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The Sheik still lives ... in Florida
By BLAINE VAN DER GRIEND - SLAM! Wrestling


The Sheik, 2009 version

In the 1960s, The Original Sheik was perhaps the most violent character that the professional wrestling business had ever produced. He would make fans tremble with fear, by tossing chairs and fireballs their way. In the ring, he was a madman. He used every foreign object imaginable, from chairs to pencils to fire. Everyone hated him, but they would still pay money to come to the arenas, hoping that he would lose.

The man who portrayed that Sheik, Ed Farhat, died on January 18, 2003. But The Sheik is still wreaking havoc.

Wrestling history is rife with Sheiks of all sorts, with curly-toed shoes, Arabian headdresses and spitting vitriol. But the current Sheik, Joseph Cabibbo, makes it believable. Cabibbo resurrected The Sheik gimmick as a living tribute to Farhat. He’s been using it for years on the independent circuit.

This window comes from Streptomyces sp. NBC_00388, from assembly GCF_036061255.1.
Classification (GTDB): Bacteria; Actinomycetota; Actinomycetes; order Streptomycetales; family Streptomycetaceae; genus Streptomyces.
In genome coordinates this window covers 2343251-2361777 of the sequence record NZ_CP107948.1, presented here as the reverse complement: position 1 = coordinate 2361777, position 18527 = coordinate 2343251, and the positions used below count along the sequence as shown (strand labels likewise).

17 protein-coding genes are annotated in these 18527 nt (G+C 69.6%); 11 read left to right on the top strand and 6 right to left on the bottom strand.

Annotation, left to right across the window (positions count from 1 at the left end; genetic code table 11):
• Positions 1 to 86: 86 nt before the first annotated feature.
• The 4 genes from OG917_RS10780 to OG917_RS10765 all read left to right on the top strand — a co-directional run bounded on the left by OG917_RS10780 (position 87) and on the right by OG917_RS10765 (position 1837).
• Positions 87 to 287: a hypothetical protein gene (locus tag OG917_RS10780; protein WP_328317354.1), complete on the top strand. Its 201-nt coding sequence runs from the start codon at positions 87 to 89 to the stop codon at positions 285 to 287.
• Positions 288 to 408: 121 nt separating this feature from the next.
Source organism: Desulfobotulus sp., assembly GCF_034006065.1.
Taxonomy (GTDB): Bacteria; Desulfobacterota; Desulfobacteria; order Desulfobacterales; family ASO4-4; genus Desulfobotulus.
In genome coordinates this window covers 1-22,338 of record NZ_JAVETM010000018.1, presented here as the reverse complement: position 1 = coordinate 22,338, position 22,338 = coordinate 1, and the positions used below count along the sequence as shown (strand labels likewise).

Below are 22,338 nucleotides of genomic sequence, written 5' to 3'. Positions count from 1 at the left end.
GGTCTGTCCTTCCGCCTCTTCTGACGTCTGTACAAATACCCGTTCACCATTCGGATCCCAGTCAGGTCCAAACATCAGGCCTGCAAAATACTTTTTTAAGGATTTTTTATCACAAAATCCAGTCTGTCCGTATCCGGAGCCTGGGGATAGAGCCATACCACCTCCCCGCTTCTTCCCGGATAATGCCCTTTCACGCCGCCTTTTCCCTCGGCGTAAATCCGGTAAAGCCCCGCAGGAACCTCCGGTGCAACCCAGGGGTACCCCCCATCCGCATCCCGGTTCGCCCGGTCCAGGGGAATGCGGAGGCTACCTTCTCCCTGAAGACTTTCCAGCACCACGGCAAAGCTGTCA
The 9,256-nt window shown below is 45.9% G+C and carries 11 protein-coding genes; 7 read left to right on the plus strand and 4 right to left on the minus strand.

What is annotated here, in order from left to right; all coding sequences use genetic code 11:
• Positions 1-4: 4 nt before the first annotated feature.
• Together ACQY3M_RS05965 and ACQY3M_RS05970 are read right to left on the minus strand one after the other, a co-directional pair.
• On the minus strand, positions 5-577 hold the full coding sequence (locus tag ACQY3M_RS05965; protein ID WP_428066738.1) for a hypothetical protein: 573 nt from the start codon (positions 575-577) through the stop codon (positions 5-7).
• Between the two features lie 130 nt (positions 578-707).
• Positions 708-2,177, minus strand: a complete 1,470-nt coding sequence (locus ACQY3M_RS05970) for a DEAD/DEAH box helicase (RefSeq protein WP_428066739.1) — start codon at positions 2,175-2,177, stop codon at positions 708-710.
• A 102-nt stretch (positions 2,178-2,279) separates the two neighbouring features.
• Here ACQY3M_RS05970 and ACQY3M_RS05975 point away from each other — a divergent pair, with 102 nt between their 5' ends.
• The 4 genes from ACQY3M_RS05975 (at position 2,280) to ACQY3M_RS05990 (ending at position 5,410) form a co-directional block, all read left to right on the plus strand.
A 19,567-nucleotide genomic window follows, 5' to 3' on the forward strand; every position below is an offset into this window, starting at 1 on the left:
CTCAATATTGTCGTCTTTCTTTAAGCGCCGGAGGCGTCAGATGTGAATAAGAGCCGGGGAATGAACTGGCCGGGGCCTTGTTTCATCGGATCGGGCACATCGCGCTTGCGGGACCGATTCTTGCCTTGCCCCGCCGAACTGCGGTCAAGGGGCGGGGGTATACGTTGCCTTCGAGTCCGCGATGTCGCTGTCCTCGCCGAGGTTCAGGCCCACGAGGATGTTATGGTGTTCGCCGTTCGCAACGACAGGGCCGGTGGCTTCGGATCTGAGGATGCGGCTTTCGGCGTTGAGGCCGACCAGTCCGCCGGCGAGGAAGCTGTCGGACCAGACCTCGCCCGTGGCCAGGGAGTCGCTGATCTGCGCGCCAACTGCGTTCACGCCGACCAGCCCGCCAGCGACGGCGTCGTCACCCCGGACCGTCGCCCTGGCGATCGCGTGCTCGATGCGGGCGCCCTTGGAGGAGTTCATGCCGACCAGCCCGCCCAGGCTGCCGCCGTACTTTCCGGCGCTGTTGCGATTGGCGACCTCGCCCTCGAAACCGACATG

"I spoke to The Sheik’s nephew, Sabu, backstage at an event one time," Cabibbo told SLAM! Wrestling. "I had known him prior to this and I told him that I was doing a tribute gimmick to his uncle. I said I was calling myself Sheik Ali Azzad and he said I should drop the Ali Azzad and just go with The Sheik. I said I didn’t want to use his gimmick name, but Sabu told me it would be better if I did. So I got his blessing and that’s all I needed."

Cabibbo fell in love with pro wrestling at the age of three. He was sitting on the back of his brother’s motorcycle and he burnt himself very badly. He ran in the house crying, until he caught a glimpse of Dusty Rhodes on the television. The tears drifted away and Cabibbo’s eyes were glued to the TV. He was hooked.

"My father used to take me to the arenas in those days and I loved seeing all of my favourites like Dusty and Abdullah the Butcher and Bruiser Brody and Terry Funk. I went as often as possible," Cabibbo said. "It got to the point that if I wasn’t there, the wrestlers would ask about me and wonder if I was sick."


The Original Sheik, Ed Farhat.